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D: Claude Berri / 120m

Cast: Yves Montand, Gérard Depardieu, Daniel Auteuil, Elisabeth Depardieu, Margarita Lozano, Ernestine Mazurowna

Returning home after military service in World War I, Ugolin Soubeyran (Auteuil) uses the land he has to grow carnations. When his first crop fetches a good price at market, his uncle César (Montand) decides Ugolin’s project needs to be expanded, and they make an attempt at buying the neighbouring land. However, their attempt is unsuccessful, and when the owner dies, the land passes to his nephew, Jean Cadoret (Depardieu). Jean arrives with his wife, Aimée (Depardieu) and young daughter Manon (Mazurowna), and with a plan to make the land profitable by breeding rabbits and feeding them on cucurbit. But César and Ugolin have stopped up a spring that would provide plenty of water to Jean’s land, and he is forced to rely on another one that is some distance away, as well as rainfall to fill a cistern. But the rain doesn’t come, and further problems cause Jean’s endeavour to begin to fail. He’s prompted to sell by the Soubeyrans but remains stubborn in his determination to succeed. Deciding to dig a well, Jean, whose health has been deteriorating from all the physical labour, suffers a devastating injury when his use of dynamite has an unexpected outcome…

The first thing to mention about Jean de Florette (and the movie’s trump card if you like) is Bruno Nuytten’s stunning cinematography. This is a beautifully shot movie, with the Provence locations standing out as a vibrant, immersive background to a tale of greed and treachery, and one family’s efforts to ruin another family out of concern for their failing influence in the local community (Ugolin is the last of the Soubeyrans and not exactly husband material). César and Ugolin are villains in both the grand and parochial sense, using their reputation to hoodwink both Jean and their own friends into believing their actions are borne out of honest philanthropy, when the opposite is true. It’s their machinations that drive the narrative towards a deliberately unhappy ending (though it helps to know there’s a sequel to help put things right), and though their scheming is calculated, and their motives quite callous, nevertheless they’re still characters with a tremendous depth to them, from César’s arrogance borne out of pride in the family name, to Ugolin desperately seeking affirmation from his uncle at every turn. Both are driven by desires they’re unable to articulate, and both are trapped by the expectations associated with the family name.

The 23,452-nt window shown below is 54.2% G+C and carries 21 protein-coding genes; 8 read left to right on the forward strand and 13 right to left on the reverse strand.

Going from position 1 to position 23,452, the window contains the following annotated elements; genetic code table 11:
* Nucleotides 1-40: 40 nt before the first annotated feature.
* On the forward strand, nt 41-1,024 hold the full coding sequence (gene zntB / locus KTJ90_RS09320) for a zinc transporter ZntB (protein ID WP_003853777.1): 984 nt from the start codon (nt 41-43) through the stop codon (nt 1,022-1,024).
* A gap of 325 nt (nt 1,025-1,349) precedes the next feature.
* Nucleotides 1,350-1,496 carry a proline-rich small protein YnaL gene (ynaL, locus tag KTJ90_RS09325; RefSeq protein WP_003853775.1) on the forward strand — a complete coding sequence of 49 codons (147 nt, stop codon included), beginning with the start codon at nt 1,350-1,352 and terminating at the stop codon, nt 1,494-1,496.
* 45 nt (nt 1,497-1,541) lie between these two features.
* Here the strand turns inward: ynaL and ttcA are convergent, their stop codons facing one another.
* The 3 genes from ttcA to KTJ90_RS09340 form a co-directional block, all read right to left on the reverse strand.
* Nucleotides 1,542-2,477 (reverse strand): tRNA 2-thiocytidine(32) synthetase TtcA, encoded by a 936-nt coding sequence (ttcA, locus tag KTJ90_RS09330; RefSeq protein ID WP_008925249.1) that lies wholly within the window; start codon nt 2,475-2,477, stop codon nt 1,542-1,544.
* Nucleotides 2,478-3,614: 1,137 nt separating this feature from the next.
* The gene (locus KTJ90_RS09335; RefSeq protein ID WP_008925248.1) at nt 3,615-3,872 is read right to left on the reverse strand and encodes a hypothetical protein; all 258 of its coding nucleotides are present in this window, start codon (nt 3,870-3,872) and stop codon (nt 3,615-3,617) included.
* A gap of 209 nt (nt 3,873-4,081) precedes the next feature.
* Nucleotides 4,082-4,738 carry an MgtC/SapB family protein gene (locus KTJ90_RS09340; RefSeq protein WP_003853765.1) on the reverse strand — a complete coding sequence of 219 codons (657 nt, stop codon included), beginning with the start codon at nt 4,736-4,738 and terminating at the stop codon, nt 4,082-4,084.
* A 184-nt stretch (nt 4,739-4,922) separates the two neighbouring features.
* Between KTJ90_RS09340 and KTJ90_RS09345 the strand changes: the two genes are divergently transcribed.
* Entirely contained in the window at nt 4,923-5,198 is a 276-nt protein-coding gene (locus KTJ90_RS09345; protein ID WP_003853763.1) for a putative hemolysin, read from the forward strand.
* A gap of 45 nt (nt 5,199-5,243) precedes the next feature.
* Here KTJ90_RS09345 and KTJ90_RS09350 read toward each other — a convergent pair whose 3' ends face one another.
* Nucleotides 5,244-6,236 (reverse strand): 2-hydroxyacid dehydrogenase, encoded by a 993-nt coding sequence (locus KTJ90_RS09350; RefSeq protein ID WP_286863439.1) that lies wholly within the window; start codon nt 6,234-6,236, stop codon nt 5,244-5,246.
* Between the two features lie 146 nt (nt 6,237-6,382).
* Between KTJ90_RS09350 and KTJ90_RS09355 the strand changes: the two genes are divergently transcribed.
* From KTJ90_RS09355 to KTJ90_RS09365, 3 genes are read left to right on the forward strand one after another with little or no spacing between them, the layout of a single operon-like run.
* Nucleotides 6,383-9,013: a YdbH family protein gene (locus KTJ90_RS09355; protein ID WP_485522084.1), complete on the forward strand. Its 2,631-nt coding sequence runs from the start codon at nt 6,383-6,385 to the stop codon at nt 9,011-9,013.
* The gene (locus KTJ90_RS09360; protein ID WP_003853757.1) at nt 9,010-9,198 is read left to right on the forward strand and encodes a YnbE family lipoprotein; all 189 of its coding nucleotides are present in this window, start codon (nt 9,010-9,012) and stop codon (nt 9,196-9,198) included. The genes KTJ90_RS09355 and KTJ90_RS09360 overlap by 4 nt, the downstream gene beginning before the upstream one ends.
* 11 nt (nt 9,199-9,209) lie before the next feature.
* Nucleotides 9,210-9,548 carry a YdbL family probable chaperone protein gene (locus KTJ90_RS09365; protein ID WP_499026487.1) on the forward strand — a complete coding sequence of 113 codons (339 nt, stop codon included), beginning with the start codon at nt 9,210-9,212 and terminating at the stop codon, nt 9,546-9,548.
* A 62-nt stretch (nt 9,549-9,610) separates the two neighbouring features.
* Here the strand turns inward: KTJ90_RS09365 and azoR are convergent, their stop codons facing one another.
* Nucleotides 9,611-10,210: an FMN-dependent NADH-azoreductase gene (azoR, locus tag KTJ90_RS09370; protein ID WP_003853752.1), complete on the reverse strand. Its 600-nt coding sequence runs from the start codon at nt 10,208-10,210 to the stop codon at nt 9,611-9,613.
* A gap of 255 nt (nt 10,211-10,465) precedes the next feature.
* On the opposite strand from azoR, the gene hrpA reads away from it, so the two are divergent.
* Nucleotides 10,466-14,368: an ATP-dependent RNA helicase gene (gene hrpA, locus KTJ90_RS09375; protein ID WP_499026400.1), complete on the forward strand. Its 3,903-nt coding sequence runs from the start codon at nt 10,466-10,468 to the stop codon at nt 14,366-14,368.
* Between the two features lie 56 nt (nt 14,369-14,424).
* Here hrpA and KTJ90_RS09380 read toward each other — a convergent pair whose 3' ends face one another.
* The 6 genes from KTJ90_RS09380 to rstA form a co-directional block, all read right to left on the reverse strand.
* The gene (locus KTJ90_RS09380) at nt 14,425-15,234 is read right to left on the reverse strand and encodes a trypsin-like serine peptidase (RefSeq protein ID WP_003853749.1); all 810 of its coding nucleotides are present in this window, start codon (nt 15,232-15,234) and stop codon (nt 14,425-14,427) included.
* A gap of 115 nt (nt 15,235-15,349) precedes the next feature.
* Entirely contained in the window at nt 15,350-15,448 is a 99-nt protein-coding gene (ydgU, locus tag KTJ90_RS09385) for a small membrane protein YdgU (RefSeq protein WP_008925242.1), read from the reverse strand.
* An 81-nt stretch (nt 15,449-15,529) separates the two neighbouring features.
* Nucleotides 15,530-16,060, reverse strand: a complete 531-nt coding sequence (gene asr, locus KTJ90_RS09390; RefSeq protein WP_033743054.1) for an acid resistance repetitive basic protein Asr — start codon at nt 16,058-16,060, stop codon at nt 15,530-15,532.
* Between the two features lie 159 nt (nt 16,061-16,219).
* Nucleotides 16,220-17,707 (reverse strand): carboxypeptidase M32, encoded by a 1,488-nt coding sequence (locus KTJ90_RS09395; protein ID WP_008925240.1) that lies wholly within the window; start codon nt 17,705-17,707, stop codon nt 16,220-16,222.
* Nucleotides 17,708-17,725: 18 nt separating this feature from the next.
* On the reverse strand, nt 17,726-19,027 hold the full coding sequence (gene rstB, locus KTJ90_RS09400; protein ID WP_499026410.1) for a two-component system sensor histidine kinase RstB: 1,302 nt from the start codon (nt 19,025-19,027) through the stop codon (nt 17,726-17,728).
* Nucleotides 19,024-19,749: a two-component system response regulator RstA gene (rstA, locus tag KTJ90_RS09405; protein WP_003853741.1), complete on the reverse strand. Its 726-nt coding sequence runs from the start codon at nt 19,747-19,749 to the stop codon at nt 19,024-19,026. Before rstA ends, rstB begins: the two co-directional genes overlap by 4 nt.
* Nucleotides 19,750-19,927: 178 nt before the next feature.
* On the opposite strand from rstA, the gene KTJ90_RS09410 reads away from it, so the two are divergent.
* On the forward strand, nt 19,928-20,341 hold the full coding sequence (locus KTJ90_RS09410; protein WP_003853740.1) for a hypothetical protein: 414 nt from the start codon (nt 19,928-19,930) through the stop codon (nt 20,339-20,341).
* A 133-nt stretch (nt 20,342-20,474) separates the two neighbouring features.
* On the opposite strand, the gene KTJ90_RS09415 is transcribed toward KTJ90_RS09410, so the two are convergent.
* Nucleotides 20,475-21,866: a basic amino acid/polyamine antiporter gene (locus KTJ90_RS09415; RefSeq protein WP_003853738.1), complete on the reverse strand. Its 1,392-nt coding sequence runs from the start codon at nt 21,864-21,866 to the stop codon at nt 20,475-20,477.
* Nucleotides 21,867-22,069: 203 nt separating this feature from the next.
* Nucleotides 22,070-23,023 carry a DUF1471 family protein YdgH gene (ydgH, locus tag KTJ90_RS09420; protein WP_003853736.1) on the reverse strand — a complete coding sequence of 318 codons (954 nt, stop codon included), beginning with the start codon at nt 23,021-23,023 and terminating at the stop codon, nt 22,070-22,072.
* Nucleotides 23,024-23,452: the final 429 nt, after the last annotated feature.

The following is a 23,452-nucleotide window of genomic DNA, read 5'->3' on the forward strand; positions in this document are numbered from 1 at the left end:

Montand and Auteuil are magnificent as the treacherous Soubeyrans, and they’re matched by Depardieu as the tax collector and “unfortunately, by God’s will… a hunchback” Jean de Florette (Florette is his mother’s name, and what the locals call him). Always positive, his determination to succeed seeing him through setbacks that would crush the will of other men, Jean is a tragic figure writ large against the Provence countryside. It’s heartbreaking to see him try and fail over and over again, but Depardieu avoids any pity for Jean’s refusal to give in, and makes his efforts courageous in the face of certain defeat. You know it’s going to end badly for Jean but thanks to Berri’s assured direction, and a faithful adaptation of Marcel Pagnol’s novel (by Berri and Gérard Brach), the viewer can’t help but hope that one of Jean’s schemes to succeed will come to fruition and save the day. With the villagers looking on (with some amusement), and the Soubeyrans waiting to capitalise on his inevitable misfortune, Jean’s predicament anchors the second half of the movie and allows a number of seemingly minor plot points to be revealed that will have a lasting impact on the events depicted in Manon des Sources (1986). You could argue that Jean de Florette is just a two hour teaser for its sequel, but it has its own self-contained story, and it has an emotional quality that the sequel doesn’t replicate – because it too has its own self-contained story. Either way, this is a true classic of French cinema, and one of the most beautiful movies ever made.

Rating: 9/10 – with its rich, lustrous cinematography (the Vaucluse department of Provence has never looked so vivid), Jean de Florette is a triumph of storytelling, acting, direction, production design – everything in fact, that goes to make it one of the most sublime movie experiences ever released; heartfelt and sincere, stirring and emotive, it’s a feast for the senses in all respects, and as authentic a representation of post-World War I Provence as you’re ever likely to find.